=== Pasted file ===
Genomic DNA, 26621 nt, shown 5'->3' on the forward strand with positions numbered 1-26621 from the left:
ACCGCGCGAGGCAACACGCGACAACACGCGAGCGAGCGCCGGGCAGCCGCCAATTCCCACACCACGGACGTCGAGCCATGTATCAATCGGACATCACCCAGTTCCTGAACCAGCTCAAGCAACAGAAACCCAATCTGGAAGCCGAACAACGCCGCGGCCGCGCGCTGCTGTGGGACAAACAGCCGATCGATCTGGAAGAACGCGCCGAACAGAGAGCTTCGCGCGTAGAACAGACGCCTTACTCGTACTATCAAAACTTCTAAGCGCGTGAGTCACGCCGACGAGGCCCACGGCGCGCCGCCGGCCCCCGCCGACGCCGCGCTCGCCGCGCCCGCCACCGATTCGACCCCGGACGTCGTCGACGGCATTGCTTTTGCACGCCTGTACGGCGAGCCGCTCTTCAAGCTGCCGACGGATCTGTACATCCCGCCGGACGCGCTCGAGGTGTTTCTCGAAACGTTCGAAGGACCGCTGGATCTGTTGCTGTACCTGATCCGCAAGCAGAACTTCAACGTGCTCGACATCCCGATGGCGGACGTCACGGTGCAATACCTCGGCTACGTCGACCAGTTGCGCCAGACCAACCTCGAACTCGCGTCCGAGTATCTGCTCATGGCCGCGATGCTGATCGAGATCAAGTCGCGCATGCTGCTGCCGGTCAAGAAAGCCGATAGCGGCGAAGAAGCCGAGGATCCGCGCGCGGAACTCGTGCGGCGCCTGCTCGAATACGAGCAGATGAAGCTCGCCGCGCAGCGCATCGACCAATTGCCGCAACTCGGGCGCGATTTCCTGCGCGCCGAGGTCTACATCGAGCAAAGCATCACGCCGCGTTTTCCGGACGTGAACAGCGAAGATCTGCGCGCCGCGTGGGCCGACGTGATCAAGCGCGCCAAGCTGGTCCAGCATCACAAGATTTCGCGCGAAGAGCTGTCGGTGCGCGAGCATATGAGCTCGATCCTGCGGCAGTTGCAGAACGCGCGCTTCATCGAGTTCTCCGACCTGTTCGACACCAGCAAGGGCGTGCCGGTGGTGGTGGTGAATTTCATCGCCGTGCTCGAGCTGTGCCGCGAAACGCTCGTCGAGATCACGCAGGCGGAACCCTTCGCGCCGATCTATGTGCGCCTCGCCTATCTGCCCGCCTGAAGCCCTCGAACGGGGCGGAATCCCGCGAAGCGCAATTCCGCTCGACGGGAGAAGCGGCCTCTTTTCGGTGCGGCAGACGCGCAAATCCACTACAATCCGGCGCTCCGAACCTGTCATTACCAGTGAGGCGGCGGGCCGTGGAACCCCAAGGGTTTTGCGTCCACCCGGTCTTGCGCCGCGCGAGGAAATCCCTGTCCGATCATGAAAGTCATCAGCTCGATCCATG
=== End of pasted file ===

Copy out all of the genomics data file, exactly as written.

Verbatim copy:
Genomic DNA, 26621 nt, shown 5'->3' on the forward strand with positions numbered 1-26621 from the left:
ACCGCGCGAGGCAACACGCGACAACACGCGAGCGAGCGCCGGGCAGCCGCCAATTCCCACACCACGGACGTCGAGCCATGTATCAATCGGACATCACCCAGTTCCTGAACCAGCTCAAGCAACAGAAACCCAATCTGGAAGCCGAACAACGCCGCGGCCGCGCGCTGCTGTGGGACAAACAGCCGATCGATCTGGAAGAACGCGCCGAACAGAGAGCTTCGCGCGTAGAACAGACGCCTTACTCGTACTATCAAAACTTCTAAGCGCGTGAGTCACGCCGACGAGGCCCACGGCGCGCCGCCGGCCCCCGCCGACGCCGCGCTCGCCGCGCCCGCCACCGATTCGACCCCGGACGTCGTCGACGGCATTGCTTTTGCACGCCTGTACGGCGAGCCGCTCTTCAAGCTGCCGACGGATCTGTACATCCCGCCGGACGCGCTCGAGGTGTTTCTCGAAACGTTCGAAGGACCGCTGGATCTGTTGCTGTACCTGATCCGCAAGCAGAACTTCAACGTGCTCGACATCCCGATGGCGGACGTCACGGTGCAATACCTCGGCTACGTCGACCAGTTGCGCCAGACCAACCTCGAACTCGCGTCCGAGTATCTGCTCATGGCCGCGATGCTGATCGAGATCAAGTCGCGCATGCTGCTGCCGGTCAAGAAAGCCGATAGCGGCGAAGAAGCCGAGGATCCGCGCGCGGAACTCGTGCGGCGCCTGCTCGAATACGAGCAGATGAAGCTCGCCGCGCAGCGCATCGACCAATTGCCGCAACTCGGGCGCGATTTCCTGCGCGCCGAGGTCTACATCGAGCAAAGCATCACGCCGCGTTTTCCGGACGTGAACAGCGAAGATCTGCGCGCCGCGTGGGCCGACGTGATCAAGCGCGCCAAGCTGGTCCAGCATCACAAGATTTCGCGCGAAGAGCTGTCGGTGCGCGAGCATATGAGCTCGATCCTGCGGCAGTTGCAGAACGCGCGCTTCATCGAGTTCTCCGACCTGTTCGACACCAGCAAGGGCGTGCCGGTGGTGGTGGTGAATTTCATCGCCGTGCTCGAGCTGTGCCGCGAAACGCTCGTCGAGATCACGCAGGCGGAACCCTTCGCGCCGATCTATGTGCGCCTCGCCTATCTGCCCGCCTGAAGCCCTCGAACGGGGCGGAATCCCGCGAAGCGCAATTCCGCTCGACGGGAGAAGCGGCCTCTTTTCGGTGCGGCAGACGCGCAAATCCACTACAATCCGGCGCTCCGAACCTGTCATTACCAGTGAGGCGGCGGGCCGTGGAACCCCAAGGGTTTTGCGTCCACCCGGTCTTGCGCCGCGCGAGGAAATCCCTGTCCGATCATGAAAGTCATCAGCTCGATCCATG